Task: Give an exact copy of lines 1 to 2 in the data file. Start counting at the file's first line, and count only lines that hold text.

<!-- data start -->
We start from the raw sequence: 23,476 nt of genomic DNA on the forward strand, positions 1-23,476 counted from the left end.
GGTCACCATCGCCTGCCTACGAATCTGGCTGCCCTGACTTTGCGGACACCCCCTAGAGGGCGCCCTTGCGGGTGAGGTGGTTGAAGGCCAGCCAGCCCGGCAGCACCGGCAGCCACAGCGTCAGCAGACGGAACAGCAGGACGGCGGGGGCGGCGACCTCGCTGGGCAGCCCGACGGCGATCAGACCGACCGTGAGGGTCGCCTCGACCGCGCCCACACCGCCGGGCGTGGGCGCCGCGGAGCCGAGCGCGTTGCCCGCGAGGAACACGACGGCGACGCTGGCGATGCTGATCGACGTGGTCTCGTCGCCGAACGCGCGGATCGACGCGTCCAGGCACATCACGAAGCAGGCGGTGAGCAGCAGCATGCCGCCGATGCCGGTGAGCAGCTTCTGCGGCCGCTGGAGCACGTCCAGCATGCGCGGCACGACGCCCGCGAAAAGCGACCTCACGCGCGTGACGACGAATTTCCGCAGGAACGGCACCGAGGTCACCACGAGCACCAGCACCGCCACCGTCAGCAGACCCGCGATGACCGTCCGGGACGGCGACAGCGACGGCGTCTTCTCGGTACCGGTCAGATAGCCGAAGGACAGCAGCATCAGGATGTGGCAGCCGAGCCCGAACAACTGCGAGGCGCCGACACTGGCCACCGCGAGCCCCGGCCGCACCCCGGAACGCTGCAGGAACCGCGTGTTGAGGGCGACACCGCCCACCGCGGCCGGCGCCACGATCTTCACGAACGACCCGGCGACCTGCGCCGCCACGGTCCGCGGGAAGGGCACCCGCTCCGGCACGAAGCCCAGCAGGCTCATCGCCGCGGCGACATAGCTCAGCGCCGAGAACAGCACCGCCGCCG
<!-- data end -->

We start from the raw sequence: 23,476 nt of genomic DNA on the forward strand, positions 1-23,476 counted from the left end.
GGTCACCATCGCCTGCCTACGAATCTGGCTGCCCTGACTTTGCGGACACCCCCTAGAGGGCGCCCTTGCGGGTGAGGTGGTTGAAGGCCAGCCAGCCCGGCAGCACCGGCAGCCACAGCGTCAGCAGACGGAACAGCAGGACGGCGGGGGCGGCGACCTCGCTGGGCAGCCCGACGGCGATCAGACCGACCGTGAGGGTCGCCTCGACCGCGCCCACACCGCCGGGCGTGGGCGCCGCGGAGCCGAGCGCGTTGCCCGCGAGGAACACGACGGCGACGCTGGCGATGCTGATCGACGTGGTCTCGTCGCCGAACGCGCGGATCGACGCGTCCAGGCACATCACGAAGCAGGCGGTGAGCAGCAGCATGCCGCCGATGCCGGTGAGCAGCTTCTGCGGCCGCTGGAGCACGTCCAGCATGCGCGGCACGACGCCCGCGAAAAGCGACCTCACGCGCGTGACGACGAATTTCCGCAGGAACGGCACCGAGGTCACCACGAGCACCAGCACCGCCACCGTCAGCAGACCCGCGATGACCGTCCGGGACGGCGACAGCGACGGCGTCTTCTCGGTACCGGTCAGATAGCCGAAGGACAGCAGCATCAGGATGTGGCAGCCGAGCCCGAACAACTGCGAGGCGCCGACACTGGCCACCGCGAGCCCCGGCCGCACCCCGGAACGCTGCAGGAACCGCGTGTTGAGGGCGACACCGCCCACCGCGGCCGGCGCCACGATCTTCACGAACGACCCGGCGACCTGCGCCGCCACGGTCCGCGGGAAGGGCACCCGCTCCGGCACGAAGCCCAGCAGGCTCATCGCCGCGGCGACATAGCTCAGCGCCGAGAACAGCACCGCCGCCG